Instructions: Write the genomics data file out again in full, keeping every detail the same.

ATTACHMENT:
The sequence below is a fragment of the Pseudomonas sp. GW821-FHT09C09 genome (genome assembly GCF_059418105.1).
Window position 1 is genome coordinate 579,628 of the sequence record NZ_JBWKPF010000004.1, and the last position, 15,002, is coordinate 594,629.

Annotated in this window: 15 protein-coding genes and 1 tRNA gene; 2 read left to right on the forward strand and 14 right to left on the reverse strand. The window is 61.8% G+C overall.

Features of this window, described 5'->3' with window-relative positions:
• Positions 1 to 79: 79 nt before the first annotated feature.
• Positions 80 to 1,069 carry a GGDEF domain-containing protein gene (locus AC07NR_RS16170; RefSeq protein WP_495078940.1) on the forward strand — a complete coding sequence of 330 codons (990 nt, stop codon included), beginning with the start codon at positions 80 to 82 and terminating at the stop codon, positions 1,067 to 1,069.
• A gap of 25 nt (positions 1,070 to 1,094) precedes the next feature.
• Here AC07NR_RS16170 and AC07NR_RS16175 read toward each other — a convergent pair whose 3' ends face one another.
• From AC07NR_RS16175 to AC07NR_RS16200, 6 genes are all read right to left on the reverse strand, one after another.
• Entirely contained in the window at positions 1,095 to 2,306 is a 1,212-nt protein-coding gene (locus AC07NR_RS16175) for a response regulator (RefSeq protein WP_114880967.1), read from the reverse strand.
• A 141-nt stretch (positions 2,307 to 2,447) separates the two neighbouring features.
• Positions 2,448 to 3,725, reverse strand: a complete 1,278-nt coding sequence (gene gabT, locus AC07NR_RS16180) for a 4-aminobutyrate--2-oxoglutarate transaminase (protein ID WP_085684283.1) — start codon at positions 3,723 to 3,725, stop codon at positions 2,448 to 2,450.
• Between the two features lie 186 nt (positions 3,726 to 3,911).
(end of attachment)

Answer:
The sequence below is a fragment of the Pseudomonas sp. GW821-FHT09C09 genome (genome assembly GCF_059418105.1).
Window position 1 is genome coordinate 579,628 of the sequence record NZ_JBWKPF010000004.1, and the last position, 15,002, is coordinate 594,629.

Annotated in this window: 15 protein-coding genes and 1 tRNA gene; 2 read left to right on the forward strand and 14 right to left on the reverse strand. The window is 61.8% G+C overall.

Features of this window, described 5'->3' with window-relative positions:
• Positions 1 to 79: 79 nt before the first annotated feature.
• Positions 80 to 1,069 carry a GGDEF domain-containing protein gene (locus AC07NR_RS16170; RefSeq protein WP_495078940.1) on the forward strand — a complete coding sequence of 330 codons (990 nt, stop codon included), beginning with the start codon at positions 80 to 82 and terminating at the stop codon, positions 1,067 to 1,069.
• A gap of 25 nt (positions 1,070 to 1,094) precedes the next feature.
• Here AC07NR_RS16170 and AC07NR_RS16175 read toward each other — a convergent pair whose 3' ends face one another.
• From AC07NR_RS16175 to AC07NR_RS16200, 6 genes are all read right to left on the reverse strand, one after another.
• Entirely contained in the window at positions 1,095 to 2,306 is a 1,212-nt protein-coding gene (locus AC07NR_RS16175) for a response regulator (RefSeq protein WP_114880967.1), read from the reverse strand.
• A 141-nt stretch (positions 2,307 to 2,447) separates the two neighbouring features.
• Positions 2,448 to 3,725, reverse strand: a complete 1,278-nt coding sequence (gene gabT, locus AC07NR_RS16180) for a 4-aminobutyrate--2-oxoglutarate transaminase (protein ID WP_085684283.1) — start codon at positions 3,723 to 3,725, stop codon at positions 2,448 to 2,450.
• Between the two features lie 186 nt (positions 3,726 to 3,911).